'Information was concise and organized well'   Read Reviews
Children with speech and resonance disorders (hypernasality, hyponasality, and cul-de-sac resonance) and/or nasal emission present challenges for speech-language pathologists (SLPs) in all settings. This article will help participants to recognize resonance disorders and the characteristics of velopharyngeal dysfunction, and provide appropriate management.

20Q: Using Speech Science in Clinical Practice
Presented by Amy T. Neel, PhD, CCC-SLP
Text

Presenter

Amy T. Neel, PhD, CCC-SLP
Course: #10326Level: Intermediate1 Hour
  'Good resource for utilizing speech science tools in a variety of ways throughout treatment and evaluation'   Read Reviews
Many speech-language pathology clinicians find speech science daunting and not applicable to their clinical practice. This course discusses why and how speech science is useful in understanding speech disorders and differences. Examples are provided of how to assess and treat speech disorders using speech science-based principles and techniques such as the source-filter theory and acoustic, physiologic and biofeedback measures.

DIRFloortime®: Beyond Playing on the Floor
Presented by Joleen R. Fernald, PhD, CCC-SLP, BCS-CL
Video

Presenter

Joleen R. Fernald, PhD, CCC-SLP, BCS-CL
Course: #9642Level: Advanced4 Hours
  'Excellent material and examples'   Read Reviews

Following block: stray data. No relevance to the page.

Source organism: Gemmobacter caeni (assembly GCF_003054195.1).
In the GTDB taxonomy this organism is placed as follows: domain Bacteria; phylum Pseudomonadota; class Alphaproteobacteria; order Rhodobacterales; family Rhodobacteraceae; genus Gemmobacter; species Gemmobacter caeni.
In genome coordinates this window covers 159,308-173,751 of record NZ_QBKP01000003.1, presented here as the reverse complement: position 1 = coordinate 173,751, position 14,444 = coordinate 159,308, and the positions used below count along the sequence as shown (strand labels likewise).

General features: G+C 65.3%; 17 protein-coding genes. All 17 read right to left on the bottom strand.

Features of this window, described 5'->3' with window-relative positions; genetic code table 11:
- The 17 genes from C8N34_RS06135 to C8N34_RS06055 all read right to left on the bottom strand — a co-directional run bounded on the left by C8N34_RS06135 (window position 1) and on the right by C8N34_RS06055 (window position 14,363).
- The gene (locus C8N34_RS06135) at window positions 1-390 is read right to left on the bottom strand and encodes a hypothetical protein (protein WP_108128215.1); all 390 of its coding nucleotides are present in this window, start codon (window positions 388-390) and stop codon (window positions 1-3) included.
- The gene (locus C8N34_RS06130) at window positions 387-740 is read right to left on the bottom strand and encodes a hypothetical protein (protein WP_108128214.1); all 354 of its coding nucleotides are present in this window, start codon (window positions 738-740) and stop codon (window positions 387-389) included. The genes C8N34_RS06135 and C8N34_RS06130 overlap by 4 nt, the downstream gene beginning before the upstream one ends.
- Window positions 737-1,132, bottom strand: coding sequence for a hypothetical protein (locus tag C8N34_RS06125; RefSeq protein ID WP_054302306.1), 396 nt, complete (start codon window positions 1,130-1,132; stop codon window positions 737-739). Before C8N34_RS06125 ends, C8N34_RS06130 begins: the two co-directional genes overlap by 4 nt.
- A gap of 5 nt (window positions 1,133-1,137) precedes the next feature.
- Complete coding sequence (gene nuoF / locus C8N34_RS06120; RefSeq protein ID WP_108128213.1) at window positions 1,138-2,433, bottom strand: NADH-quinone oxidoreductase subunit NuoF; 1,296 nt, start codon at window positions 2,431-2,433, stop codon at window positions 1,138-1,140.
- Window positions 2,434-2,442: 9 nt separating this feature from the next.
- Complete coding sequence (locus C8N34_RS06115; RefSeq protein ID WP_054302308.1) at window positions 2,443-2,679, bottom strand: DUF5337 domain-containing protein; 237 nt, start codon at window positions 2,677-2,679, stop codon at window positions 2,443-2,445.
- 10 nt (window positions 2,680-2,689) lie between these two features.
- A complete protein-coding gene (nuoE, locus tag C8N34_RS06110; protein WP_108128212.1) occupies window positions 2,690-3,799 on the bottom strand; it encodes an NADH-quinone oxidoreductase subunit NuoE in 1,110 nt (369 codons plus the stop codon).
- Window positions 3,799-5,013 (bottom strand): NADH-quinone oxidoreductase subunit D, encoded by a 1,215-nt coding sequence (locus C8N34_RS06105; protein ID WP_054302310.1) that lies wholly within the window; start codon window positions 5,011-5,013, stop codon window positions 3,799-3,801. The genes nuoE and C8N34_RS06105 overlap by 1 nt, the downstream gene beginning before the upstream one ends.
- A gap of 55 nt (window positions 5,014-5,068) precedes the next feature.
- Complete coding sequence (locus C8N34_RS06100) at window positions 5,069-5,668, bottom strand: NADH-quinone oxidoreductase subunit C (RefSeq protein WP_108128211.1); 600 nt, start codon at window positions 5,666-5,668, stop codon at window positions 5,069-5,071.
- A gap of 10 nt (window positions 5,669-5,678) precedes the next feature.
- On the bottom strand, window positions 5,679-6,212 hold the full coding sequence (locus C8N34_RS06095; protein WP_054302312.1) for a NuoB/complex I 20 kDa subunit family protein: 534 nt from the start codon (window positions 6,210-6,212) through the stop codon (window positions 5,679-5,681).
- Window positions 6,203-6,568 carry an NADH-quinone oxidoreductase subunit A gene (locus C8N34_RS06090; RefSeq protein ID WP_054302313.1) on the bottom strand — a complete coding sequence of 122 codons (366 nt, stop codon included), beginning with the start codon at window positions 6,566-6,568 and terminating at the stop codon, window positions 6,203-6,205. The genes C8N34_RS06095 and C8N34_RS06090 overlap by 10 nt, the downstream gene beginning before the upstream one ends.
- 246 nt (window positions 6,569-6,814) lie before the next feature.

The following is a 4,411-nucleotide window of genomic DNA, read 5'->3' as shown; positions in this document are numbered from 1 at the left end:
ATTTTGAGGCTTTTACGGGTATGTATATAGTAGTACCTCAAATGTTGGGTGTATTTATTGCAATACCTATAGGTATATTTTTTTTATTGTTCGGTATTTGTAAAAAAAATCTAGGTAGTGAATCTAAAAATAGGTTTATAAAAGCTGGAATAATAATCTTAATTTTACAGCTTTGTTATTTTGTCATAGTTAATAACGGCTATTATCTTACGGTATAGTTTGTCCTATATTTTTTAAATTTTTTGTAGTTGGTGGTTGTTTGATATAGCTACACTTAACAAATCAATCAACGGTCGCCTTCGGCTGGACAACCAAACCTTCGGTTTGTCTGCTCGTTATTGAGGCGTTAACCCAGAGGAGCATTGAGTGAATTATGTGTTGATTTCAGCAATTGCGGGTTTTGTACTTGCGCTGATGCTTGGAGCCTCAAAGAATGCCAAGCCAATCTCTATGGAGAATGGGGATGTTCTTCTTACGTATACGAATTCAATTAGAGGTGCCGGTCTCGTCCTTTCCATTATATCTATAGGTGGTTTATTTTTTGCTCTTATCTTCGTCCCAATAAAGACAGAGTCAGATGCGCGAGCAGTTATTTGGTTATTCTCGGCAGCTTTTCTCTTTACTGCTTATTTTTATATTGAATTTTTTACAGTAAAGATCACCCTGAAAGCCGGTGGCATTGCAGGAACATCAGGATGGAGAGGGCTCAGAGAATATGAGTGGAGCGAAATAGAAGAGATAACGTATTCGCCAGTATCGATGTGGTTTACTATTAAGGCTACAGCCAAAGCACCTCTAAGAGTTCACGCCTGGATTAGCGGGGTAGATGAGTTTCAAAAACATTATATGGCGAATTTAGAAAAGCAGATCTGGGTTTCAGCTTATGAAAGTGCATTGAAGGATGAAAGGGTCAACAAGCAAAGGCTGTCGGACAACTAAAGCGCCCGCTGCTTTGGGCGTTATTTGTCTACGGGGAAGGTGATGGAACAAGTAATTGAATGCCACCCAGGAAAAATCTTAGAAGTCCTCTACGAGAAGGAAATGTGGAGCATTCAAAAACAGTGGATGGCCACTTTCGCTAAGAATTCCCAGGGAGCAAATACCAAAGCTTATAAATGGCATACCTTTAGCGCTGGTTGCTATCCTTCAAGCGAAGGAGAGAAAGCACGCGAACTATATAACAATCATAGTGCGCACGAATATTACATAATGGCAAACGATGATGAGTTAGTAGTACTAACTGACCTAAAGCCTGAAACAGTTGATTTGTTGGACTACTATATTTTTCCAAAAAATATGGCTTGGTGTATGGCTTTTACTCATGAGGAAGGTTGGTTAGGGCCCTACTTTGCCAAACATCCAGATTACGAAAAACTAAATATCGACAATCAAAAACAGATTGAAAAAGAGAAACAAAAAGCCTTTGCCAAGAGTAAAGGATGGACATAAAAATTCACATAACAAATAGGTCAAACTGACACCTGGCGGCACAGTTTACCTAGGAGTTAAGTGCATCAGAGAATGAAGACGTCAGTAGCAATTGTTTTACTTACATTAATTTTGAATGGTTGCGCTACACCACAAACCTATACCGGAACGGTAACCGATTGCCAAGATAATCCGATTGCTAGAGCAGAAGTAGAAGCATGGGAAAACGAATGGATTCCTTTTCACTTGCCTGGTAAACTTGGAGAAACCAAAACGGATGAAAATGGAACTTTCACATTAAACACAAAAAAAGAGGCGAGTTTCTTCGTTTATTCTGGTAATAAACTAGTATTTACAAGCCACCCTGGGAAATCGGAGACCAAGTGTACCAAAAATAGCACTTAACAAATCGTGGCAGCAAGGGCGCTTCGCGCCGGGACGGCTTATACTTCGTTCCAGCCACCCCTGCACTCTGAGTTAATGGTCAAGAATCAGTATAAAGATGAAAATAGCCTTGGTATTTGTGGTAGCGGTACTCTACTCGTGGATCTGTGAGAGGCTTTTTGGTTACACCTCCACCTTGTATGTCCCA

The DIRFloortime® framework can be used not only with children with autism, but with a wide variety of ages and diagnoses. This 4-hour master class describes DIRFloortime principles and concepts such as Functional Emotional Developmental Capacities (FEDCs) and relationship-based intervention. Case studies provide examples of goals and therapy activities, including virtual experiences, for various populations.

Assessment of Childhood Apraxia of Speech
Presented by Jenya Iuzzini-Seigel, PhD, CCC-SLP
Video

Presenter

Jenya Iuzzini-Seigel, PhD, CCC-SLP
Course: #9705Level: Intermediate1.5 Hours
  'great examples'   Read Reviews
This is Part 1 of a two-part series on childhood apraxia of speech (CAS). Differential diagnosis of CAS and other speech sound disorders (SSDs) can be challenging. This course demonstrates the steps of the differential diagnosis process, including rating perceptual features of CAS and interpreting test results. Case studies are included for additional practice.

Motor Planning: The Impact on Communication and Beyond
Presented by Joleen R. Fernald, PhD, CCC-SLP, BCS-CL, Lyn Bennett, OTR/L
Video

Presenters

Joleen R. Fernald, PhD, CCC-SLP, BCS-CLLyn Bennett, OTR/L
Course: #10222Level: Intermediate4 Hours
  'Great use of videos and follow up questions'   Read Reviews
Master skills to implement in your practice immediately with continued Master Class. This four-hour course describes the components of motor planning and the areas of impact. Assessment, strategies for supporting clients with motor planning challenges, and tips for discussing praxis with caregivers are also addressed.

Our site uses cookies to improve your experience. By using our site, you agree to our Privacy Policy.